The unpeened surface of workpiece 1 is located near a ultra high pressure nozzle assembly 2. Nozzle assembly 2 is provided with a flow of ultra high pressure fluid. For purposes of this invention ultra high pressures are defined as pressures over 20,000 p.s.i and preferably over 50,000 p.s.i. A suitable nozzle assembly is illustrated in U.S. Pat. No. 5,320,289. An ultra high pressure waterjet 3 issues from Nozzle 2 when ultrahigh pressure fluid is applied to nozzle 2. Nozzle 2 is moved across the surface of workpiece 1. When jet 3 impacts workpiece the surface 5 of workpiece yields to the impact pressure of jet 3, resulting in peened surface 5. The thrust load on nozzle 2 is proportional to the flow rate times the square root of the pressure. For example a pressure of 60,000 at a flow rate of 2.5 gallons per minute would yield a relative thrust of 1. The energy available for plastic deformation of surface 1 is approximately the cube of the pressure. This means four times the pressure increases the peening intensity by 64. An eighty eight horsepower pump is required to produce this pressure and flow a larger pump increases effectiveness.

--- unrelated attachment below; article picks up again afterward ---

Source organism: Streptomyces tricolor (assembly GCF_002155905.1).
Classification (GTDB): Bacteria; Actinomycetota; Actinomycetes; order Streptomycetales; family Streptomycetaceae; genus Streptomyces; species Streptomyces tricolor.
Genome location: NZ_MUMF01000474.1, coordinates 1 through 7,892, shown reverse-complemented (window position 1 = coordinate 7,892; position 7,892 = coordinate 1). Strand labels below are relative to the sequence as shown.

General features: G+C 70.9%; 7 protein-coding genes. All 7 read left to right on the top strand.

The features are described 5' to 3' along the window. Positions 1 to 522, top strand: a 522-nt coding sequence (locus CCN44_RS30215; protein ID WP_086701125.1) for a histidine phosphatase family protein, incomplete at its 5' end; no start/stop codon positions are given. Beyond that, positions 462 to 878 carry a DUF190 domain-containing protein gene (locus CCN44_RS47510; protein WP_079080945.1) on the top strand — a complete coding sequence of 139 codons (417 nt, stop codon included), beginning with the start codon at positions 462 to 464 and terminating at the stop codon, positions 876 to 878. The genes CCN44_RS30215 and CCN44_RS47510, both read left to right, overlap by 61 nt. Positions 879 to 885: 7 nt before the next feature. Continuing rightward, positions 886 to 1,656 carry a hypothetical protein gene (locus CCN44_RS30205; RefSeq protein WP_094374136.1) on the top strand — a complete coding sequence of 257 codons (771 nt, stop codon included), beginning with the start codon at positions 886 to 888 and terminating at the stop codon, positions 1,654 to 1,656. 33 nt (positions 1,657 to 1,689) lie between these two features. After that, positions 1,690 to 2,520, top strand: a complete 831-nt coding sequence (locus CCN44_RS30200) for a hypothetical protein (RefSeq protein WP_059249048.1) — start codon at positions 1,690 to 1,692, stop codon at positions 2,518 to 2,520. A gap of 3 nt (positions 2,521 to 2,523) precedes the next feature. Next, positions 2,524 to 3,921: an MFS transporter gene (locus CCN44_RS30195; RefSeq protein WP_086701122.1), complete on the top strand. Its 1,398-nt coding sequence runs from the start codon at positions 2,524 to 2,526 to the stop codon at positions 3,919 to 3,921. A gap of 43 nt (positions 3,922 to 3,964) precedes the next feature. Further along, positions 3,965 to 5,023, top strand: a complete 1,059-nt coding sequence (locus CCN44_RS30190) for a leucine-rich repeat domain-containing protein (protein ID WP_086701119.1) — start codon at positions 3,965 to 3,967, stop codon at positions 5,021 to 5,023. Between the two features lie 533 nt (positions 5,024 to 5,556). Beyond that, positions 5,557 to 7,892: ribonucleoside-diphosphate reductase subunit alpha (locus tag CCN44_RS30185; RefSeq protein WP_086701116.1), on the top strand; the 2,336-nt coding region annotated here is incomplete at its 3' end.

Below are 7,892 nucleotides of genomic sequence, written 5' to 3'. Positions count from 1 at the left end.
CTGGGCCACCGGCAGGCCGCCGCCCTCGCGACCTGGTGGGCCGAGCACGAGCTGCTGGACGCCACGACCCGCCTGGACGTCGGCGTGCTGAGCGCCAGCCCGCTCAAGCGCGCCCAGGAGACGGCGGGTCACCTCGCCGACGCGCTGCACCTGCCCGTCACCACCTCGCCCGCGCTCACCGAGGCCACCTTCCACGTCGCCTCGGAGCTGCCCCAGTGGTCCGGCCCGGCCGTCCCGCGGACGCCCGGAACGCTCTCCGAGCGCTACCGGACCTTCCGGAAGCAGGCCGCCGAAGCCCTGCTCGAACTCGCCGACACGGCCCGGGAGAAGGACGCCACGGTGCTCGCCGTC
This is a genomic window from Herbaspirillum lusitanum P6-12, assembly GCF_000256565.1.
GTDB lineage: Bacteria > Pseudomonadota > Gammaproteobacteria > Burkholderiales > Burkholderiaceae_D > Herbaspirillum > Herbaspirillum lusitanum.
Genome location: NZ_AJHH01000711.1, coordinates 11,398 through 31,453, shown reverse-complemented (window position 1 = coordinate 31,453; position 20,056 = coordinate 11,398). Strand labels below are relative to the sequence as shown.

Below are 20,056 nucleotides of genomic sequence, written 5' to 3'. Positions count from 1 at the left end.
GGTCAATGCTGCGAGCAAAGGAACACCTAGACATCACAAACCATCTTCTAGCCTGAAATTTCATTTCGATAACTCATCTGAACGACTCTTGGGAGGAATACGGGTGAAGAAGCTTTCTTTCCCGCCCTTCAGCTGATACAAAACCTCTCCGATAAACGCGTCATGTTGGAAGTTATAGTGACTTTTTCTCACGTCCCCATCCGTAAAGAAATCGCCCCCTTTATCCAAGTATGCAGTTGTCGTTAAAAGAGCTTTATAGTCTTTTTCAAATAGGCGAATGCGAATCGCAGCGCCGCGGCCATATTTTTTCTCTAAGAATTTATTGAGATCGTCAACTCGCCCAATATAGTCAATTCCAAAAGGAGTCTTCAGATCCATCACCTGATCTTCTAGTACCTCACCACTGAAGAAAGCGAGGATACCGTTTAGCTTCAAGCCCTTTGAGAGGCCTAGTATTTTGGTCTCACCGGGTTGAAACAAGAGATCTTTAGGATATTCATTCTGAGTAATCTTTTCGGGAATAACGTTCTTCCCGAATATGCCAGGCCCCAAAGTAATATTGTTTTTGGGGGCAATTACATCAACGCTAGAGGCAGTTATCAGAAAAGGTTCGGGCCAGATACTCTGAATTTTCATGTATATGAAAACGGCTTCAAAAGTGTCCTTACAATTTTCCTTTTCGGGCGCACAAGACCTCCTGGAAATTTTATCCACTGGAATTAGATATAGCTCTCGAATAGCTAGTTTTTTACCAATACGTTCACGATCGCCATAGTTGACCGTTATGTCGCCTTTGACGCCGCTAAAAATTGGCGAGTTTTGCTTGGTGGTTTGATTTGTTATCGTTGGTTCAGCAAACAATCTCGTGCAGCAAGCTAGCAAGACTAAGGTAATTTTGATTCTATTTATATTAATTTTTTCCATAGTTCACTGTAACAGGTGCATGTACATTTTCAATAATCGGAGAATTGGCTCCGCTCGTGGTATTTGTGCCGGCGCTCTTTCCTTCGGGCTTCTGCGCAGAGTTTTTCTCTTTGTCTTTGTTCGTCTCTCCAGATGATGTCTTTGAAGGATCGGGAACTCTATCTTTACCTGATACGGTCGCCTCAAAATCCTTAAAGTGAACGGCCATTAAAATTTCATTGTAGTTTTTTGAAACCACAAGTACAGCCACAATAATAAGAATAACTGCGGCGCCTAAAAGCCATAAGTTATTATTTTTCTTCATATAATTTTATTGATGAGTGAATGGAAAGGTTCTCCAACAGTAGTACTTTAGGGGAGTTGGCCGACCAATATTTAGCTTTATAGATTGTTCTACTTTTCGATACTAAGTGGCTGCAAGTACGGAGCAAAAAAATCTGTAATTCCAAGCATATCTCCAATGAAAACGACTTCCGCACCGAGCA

In contrast, the relative thrust of a vibrating pressure jet having a pressure of 15,000 p.s.i would produce a relative thrust of 4 with a flow of 20 gallons per minute. This nozzle would require a 176 horse power pump to produce 1/64 the peening power. In order to produce a comparable peening intensity to the ultrahigh pressure nozzle a high pressure vibrating nozzle would require a prohibitively large pump and support structure to absorb the reactive force. FIG. 2 is a perspective detail view of a second embodiment of the apparatus of the invention. The FIG. 2 embodiment is adapted to peen the inside of a cylindrical workpiece 10. A waterjet nozzle 11 is situated within workpiece 10. Workpiece 10 is adapted for rotation 13 relative to nozzle 11. Rotation 13 may be accomplished by rotating work piece 10 or by rotating nozzle 11. A waterjet 12 emerges from nozzle 11 in close proximity to workpiece 10. Nozzle 14 is adapted to move in a vertical direction 14 parallel to the length of workpiece 10. In operation Workpiece 10 is rotated along 13 and nozzle moved vertically 14 in such a manner that a spiral path is followed by jet 12 along the entire interior surface of work piece 10. The peening operation is performed in the same manner as described in the detailed explanation of FIG. 1. FIG. 3 is a perspective detail view of a third embodiment of the apparatus of the invention. In the third embodiment the workpiece 22 is attached to a rotatable platter 20 which allows movement of platter 20 and workpiece 22 in the direction of arrow 23. A waterjet nozzle 21 is located above and in proximity to workpiece 22. A waterjet 25 emerges from nozzle 21 and impacts workpiece 22. Nozzle 21 is movable in a radial direction 24. In operation Workpiece 22 is rotated along 23 and nozzle moved radial 24 in such a manner that a spiral path is followed by jet 25 along the entire upper surface of work piece 22. The peening operation is performed in the same manner as described in the detailed explanation of FIG. 1.